The hardest part has been balancing my extreme desire to be as cool as possible in the heat, while also maintaining respect for their culture. As I write this, I’m sitting in a coffee shop on a 96 degree day with 87% humidity in shorts and a tank. Even though my shorts definitely aren’t modest by any means (picture AE high waisted), I have covered my upper half with a scarf. It sort of feels like an easy compromise I can make to ensure that everyone feels some what comfortable with me around.
It’s also been consistently hotter in DC than in Jakarta so…who is the real winner here?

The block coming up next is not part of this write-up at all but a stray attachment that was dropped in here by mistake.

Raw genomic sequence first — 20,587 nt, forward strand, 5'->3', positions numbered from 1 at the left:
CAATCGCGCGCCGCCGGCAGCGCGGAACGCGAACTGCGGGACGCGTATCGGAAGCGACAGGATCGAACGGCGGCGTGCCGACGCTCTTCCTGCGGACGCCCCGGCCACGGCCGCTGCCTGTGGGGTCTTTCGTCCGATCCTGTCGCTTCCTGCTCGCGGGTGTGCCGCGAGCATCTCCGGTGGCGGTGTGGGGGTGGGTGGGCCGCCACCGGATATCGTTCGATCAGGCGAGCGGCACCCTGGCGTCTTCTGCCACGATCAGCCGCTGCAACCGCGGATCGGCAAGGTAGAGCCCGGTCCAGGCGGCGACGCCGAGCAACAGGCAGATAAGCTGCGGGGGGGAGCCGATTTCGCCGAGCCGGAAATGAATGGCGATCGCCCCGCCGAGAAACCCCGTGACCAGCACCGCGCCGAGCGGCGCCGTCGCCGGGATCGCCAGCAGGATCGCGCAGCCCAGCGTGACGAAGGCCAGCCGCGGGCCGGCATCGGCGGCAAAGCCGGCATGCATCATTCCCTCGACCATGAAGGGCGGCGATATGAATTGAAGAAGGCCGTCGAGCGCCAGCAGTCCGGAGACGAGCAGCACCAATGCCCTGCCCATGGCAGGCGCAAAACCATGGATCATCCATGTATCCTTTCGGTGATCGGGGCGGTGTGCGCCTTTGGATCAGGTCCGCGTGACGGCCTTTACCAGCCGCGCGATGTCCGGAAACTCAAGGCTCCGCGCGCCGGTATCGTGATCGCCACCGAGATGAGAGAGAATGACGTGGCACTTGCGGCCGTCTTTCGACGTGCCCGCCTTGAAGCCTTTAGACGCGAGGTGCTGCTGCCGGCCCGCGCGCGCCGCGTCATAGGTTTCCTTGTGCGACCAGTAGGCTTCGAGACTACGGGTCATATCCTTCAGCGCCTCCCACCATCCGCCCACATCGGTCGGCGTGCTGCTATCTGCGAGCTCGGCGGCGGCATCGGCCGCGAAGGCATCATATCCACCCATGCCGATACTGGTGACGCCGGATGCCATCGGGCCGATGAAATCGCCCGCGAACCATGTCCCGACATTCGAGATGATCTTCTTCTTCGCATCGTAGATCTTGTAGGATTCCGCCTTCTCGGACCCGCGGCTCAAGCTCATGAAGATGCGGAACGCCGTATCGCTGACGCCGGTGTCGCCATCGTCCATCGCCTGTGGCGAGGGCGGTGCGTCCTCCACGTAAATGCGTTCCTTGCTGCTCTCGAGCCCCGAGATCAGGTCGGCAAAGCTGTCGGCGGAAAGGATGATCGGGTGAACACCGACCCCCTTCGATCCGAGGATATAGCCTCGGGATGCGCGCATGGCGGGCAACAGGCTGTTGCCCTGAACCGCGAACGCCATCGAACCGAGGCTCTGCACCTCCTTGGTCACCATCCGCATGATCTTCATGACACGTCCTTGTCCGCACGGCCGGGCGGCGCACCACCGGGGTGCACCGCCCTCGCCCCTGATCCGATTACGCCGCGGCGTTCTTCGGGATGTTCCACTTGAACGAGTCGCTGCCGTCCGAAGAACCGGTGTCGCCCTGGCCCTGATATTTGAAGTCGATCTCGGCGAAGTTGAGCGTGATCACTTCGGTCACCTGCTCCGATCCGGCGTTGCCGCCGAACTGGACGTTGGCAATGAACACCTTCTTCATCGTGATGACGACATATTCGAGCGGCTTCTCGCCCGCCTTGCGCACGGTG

I truthfully don’t know what I expected with the level of English fluency. I think maybe I expected that outside of Jakarta and Bali, it would be next to nothing. In Jakarta, not a day has gone by that I haven’t struggled communicating with someone. This is especially true with the taxi drivers. As with most countries, the people who seem to have the most fluency are the younger folks but I work in an office where I am the youngest by a lot of years (with the exception of my other fellow intern).
I truly can’t figure out a pattern with it either. I would have expected that project leads or department heads in the office, who have a lot of exposure to DC colleagues, would be easy to communicate with. Yet of all the people on my team, the skill level is the same across the board: low. I kick myself every time I think about it because I could be so much more productive if I spoke Indonesian.